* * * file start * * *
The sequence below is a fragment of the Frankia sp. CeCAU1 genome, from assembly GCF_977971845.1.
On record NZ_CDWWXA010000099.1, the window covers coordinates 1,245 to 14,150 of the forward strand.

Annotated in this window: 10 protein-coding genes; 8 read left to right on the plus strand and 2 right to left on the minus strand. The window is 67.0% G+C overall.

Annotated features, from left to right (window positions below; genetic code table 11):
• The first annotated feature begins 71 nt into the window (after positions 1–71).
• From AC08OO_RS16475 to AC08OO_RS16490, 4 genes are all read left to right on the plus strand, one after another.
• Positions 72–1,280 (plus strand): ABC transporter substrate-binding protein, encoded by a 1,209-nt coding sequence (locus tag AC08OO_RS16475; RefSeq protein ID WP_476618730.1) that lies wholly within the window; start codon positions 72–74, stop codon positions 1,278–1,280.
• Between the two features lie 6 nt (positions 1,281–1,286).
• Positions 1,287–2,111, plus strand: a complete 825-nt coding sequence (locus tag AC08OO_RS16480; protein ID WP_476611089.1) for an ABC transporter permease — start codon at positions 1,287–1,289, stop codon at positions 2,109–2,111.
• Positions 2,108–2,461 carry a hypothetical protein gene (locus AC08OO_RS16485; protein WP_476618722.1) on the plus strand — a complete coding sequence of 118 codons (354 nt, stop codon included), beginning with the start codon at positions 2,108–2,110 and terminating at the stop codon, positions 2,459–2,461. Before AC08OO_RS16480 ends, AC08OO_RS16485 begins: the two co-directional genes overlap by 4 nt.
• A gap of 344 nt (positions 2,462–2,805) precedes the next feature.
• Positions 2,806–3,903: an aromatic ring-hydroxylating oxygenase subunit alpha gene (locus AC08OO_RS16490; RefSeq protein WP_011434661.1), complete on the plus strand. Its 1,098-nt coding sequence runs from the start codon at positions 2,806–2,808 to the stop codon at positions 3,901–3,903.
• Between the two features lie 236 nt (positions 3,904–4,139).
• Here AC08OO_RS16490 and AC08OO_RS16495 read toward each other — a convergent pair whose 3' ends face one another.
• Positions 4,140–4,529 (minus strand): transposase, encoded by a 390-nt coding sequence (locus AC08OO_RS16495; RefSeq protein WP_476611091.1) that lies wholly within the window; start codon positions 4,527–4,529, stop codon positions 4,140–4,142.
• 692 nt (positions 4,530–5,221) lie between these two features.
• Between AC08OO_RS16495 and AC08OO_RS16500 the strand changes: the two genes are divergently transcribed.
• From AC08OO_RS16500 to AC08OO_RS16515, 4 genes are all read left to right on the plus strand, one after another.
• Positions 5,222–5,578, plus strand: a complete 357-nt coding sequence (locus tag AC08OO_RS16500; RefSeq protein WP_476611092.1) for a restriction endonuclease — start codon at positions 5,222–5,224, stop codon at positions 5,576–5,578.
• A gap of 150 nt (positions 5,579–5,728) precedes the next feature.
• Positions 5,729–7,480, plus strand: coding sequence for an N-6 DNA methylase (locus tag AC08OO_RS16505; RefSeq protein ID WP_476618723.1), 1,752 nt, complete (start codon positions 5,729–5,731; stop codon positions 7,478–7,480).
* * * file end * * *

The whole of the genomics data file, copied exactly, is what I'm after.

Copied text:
The sequence below is a fragment of the Frankia sp. CeCAU1 genome, from assembly GCF_977971845.1.
On record NZ_CDWWXA010000099.1, the window covers coordinates 1,245 to 14,150 of the forward strand.

Annotated in this window: 10 protein-coding genes; 8 read left to right on the plus strand and 2 right to left on the minus strand. The window is 67.0% G+C overall.

Annotated features, from left to right (window positions below; genetic code table 11):
• The first annotated feature begins 71 nt into the window (after positions 1–71).
• From AC08OO_RS16475 to AC08OO_RS16490, 4 genes are all read left to right on the plus strand, one after another.
• Positions 72–1,280 (plus strand): ABC transporter substrate-binding protein, encoded by a 1,209-nt coding sequence (locus tag AC08OO_RS16475; RefSeq protein ID WP_476618730.1) that lies wholly within the window; start codon positions 72–74, stop codon positions 1,278–1,280.
• Between the two features lie 6 nt (positions 1,281–1,286).
• Positions 1,287–2,111, plus strand: a complete 825-nt coding sequence (locus tag AC08OO_RS16480; protein ID WP_476611089.1) for an ABC transporter permease — start codon at positions 1,287–1,289, stop codon at positions 2,109–2,111.
• Positions 2,108–2,461 carry a hypothetical protein gene (locus AC08OO_RS16485; protein WP_476618722.1) on the plus strand — a complete coding sequence of 118 codons (354 nt, stop codon included), beginning with the start codon at positions 2,108–2,110 and terminating at the stop codon, positions 2,459–2,461. Before AC08OO_RS16480 ends, AC08OO_RS16485 begins: the two co-directional genes overlap by 4 nt.
• A gap of 344 nt (positions 2,462–2,805) precedes the next feature.
• Positions 2,806–3,903: an aromatic ring-hydroxylating oxygenase subunit alpha gene (locus AC08OO_RS16490; RefSeq protein WP_011434661.1), complete on the plus strand. Its 1,098-nt coding sequence runs from the start codon at positions 2,806–2,808 to the stop codon at positions 3,901–3,903.
• Between the two features lie 236 nt (positions 3,904–4,139).
• Here AC08OO_RS16490 and AC08OO_RS16495 read toward each other — a convergent pair whose 3' ends face one another.
• Positions 4,140–4,529 (minus strand): transposase, encoded by a 390-nt coding sequence (locus AC08OO_RS16495; RefSeq protein WP_476611091.1) that lies wholly within the window; start codon positions 4,527–4,529, stop codon positions 4,140–4,142.
• 692 nt (positions 4,530–5,221) lie between these two features.
• Between AC08OO_RS16495 and AC08OO_RS16500 the strand changes: the two genes are divergently transcribed.
• From AC08OO_RS16500 to AC08OO_RS16515, 4 genes are all read left to right on the plus strand, one after another.
• Positions 5,222–5,578, plus strand: a complete 357-nt coding sequence (locus tag AC08OO_RS16500; RefSeq protein WP_476611092.1) for a restriction endonuclease — start codon at positions 5,222–5,224, stop codon at positions 5,576–5,578.
• A gap of 150 nt (positions 5,579–5,728) precedes the next feature.
• Positions 5,729–7,480, plus strand: coding sequence for an N-6 DNA methylase (locus tag AC08OO_RS16505; RefSeq protein ID WP_476618723.1), 1,752 nt, complete (start codon positions 5,729–5,731; stop codon positions 7,478–7,480).